This one’s an oldie but a goodie. I hope you enjoy!
My kids are little toothpicks. Skinny, all lean limbed with very little body fat on them. I don’t like it. I wish they were, I don’t know. Meatier? Chubbier? When they get sick, they quickly lose what little weight they already have and fall into the 0-5 percentile on the charts that they show you at the Doctor’s office.
Those charts are a little silly, don’t you think? A child’s height and weight is going to be some indicator of health, but you can’t abide too much by those charts. I mean, they are comparing my little children to the rest of the American population. Since my background is Indian and my husband’s is Italian and Puerto Rican, it would be much more accurate if they compared my kids to other kids who are:
When I was a kid, I used to write “Letters to Myself.” This may seem odd and no, I don’t have multiple personalities. I just wanted to make sure that as an adult, I didn’t forget about all the “horrible” things my parents did to to embarrass me while I lived under their roof. I figured if I could warn myself in the future and help prevent my children from suffering the same kind of embarrassment that I had been through, we could potentially break the cycle. Thus leading to less money spent on counseling sessions, which would be a win-win from any perspective, because even my parents would agree that we shouldn’t waste money. I didn’t start the letters until I was in middle school, but I think I covered my bases pretty well.
So without further ado, let me present you with the teenage Masala Chica’s list of parental “Dos” and “Don’ts.”
I have a story to tell you guys. You might not believe it. But I swear, it’s all true. Every stinking word of it.
When I was younger, well…I wasn’t really a hit with the boys. I know. I KNOW. This is hard to believe since now I am so obviously ridiculously, ridiculously good looking and charming. But suspend your disbelief for just one minute, however hard that might be and go back in time with me.
When I hit my teens, I was awkward and shy. A bit pudgy, with braces and Jersey hair so big and so wide that it made Medusa look like she was a shampoo commercial model. Friends, it was bad.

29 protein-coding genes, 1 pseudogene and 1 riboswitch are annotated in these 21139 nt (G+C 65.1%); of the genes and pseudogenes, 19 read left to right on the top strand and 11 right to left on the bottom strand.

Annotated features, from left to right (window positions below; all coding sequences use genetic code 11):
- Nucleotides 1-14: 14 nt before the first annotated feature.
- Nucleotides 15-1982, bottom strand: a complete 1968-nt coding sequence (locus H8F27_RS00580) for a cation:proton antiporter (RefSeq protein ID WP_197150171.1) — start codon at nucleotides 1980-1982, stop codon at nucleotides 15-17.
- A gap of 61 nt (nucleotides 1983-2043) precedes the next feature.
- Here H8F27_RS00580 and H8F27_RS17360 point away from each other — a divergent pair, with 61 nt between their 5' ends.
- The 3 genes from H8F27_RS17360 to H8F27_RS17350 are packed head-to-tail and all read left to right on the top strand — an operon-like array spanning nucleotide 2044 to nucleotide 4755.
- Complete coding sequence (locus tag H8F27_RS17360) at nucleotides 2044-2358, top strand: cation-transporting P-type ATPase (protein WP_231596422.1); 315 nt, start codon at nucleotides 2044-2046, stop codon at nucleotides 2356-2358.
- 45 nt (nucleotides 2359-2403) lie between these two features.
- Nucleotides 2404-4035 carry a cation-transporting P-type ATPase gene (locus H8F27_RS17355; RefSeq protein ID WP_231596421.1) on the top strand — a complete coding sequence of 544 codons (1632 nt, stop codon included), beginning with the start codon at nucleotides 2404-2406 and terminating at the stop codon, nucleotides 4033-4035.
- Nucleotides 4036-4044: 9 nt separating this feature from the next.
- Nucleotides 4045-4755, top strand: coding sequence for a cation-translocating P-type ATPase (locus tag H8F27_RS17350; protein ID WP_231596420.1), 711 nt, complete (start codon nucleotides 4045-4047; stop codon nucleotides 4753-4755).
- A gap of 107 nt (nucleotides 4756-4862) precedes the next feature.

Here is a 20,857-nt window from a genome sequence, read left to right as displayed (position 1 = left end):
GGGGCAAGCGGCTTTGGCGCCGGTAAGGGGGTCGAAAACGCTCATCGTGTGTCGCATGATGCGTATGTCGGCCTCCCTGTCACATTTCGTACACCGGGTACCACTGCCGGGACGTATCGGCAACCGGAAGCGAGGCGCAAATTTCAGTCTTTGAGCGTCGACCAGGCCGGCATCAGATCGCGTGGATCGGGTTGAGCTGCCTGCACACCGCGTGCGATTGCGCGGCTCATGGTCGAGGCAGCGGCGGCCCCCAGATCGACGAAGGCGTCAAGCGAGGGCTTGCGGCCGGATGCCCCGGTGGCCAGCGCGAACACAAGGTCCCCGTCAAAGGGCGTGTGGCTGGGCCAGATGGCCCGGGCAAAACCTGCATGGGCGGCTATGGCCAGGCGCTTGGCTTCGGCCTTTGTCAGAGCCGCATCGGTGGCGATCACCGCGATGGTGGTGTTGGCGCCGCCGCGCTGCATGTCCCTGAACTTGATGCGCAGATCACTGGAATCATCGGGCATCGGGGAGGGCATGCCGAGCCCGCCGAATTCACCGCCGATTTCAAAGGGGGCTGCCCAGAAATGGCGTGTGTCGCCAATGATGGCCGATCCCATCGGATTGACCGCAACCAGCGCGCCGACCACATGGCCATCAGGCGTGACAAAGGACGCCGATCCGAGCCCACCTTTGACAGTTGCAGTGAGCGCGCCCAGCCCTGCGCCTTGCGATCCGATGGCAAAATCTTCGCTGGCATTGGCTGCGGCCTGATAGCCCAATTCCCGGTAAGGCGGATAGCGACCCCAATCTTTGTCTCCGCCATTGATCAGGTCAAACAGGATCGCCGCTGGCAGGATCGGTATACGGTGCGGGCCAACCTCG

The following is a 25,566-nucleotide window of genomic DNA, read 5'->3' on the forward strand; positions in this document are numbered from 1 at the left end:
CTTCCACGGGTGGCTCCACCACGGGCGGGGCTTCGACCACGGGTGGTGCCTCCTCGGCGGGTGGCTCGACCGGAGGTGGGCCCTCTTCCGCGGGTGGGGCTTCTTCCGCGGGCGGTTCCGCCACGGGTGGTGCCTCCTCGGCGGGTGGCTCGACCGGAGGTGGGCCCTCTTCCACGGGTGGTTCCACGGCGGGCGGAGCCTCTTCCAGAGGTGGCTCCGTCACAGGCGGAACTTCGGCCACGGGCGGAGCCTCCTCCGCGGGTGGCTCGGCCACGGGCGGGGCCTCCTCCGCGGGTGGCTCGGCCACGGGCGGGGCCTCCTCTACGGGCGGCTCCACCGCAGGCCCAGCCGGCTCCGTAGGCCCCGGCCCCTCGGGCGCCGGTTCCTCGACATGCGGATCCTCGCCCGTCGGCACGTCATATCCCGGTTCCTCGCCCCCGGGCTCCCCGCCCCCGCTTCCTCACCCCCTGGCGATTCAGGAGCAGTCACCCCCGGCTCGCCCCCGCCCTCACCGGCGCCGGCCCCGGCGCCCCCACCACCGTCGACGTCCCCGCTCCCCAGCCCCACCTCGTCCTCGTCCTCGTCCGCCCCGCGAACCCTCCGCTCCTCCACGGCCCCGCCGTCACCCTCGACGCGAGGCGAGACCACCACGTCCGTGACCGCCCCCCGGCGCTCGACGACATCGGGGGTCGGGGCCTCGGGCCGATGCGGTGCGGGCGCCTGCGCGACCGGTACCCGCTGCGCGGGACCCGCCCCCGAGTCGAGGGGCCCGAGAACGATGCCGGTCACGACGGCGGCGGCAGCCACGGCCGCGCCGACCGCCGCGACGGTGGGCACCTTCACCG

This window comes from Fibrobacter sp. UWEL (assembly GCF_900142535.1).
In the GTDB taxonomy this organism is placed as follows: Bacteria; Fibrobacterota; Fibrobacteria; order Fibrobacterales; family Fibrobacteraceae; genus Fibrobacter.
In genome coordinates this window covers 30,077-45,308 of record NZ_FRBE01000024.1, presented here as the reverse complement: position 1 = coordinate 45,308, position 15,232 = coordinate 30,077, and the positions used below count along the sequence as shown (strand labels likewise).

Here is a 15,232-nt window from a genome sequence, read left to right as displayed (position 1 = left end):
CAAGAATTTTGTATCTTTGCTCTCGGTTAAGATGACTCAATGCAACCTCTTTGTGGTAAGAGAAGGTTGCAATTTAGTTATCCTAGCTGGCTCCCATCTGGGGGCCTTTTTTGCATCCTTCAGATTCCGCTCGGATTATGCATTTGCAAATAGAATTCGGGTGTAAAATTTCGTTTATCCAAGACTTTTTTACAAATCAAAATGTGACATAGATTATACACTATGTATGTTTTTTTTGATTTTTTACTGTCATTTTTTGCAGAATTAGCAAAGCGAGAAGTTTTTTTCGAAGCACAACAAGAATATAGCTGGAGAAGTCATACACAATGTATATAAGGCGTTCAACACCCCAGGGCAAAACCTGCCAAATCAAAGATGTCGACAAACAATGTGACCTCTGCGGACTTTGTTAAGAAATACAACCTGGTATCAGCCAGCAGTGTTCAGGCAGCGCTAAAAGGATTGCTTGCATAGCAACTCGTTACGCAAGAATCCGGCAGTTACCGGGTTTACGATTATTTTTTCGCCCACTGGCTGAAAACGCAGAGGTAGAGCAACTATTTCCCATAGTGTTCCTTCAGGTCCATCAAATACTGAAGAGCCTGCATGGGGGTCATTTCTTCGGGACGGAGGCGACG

But then things changed. The pounds fell off when I ran cross country. A teeny weeny eating disorder didn’t hurt either (another story, another day). The braces came off and I figured out (somewhat) how to work with the mop that God (yes, thank you for that God) gave me.
A lot of people ask me the question, “Where are you from?” I know most people ask because they are curious about my ethnicity, not because they want to know which state of the Union I identify myself with. But I am never really sure, so often ask, “What do you mean?” I will respond without hesitation once they clarify. In some cases, people are actually asking about the state I am from, after they catch the subtlest hint of what remains of my Jersey accent.
When the question is about my ethnicity, the responses I get range in nature from slight head nods to outward enthusiasm to the highly offensive. Here are a few examples:
“I love Indian food! I love Indian culture. That’s so cool.” An enthusiastic response.
“Wow, you’re pretty for an Indian!” Yeah, that’s a very informed thing to say. No, it’s not.
“Mom, where is your family from in India?” Shaila asked me the other day.
“Your grandparents are from a state called Bihar.”
“Well, it’s in the North.” I explained, “If you were looking at a map of India, it would be at the top, near a country called Nepal.” I explained.
She looked at me blankly.
“Here, I’ll show you.” Rather than pulling out a handy map though, I had something much better.
“Mommy! What are you doing?!!” Shaila yelled at me, diva hands on hips and all.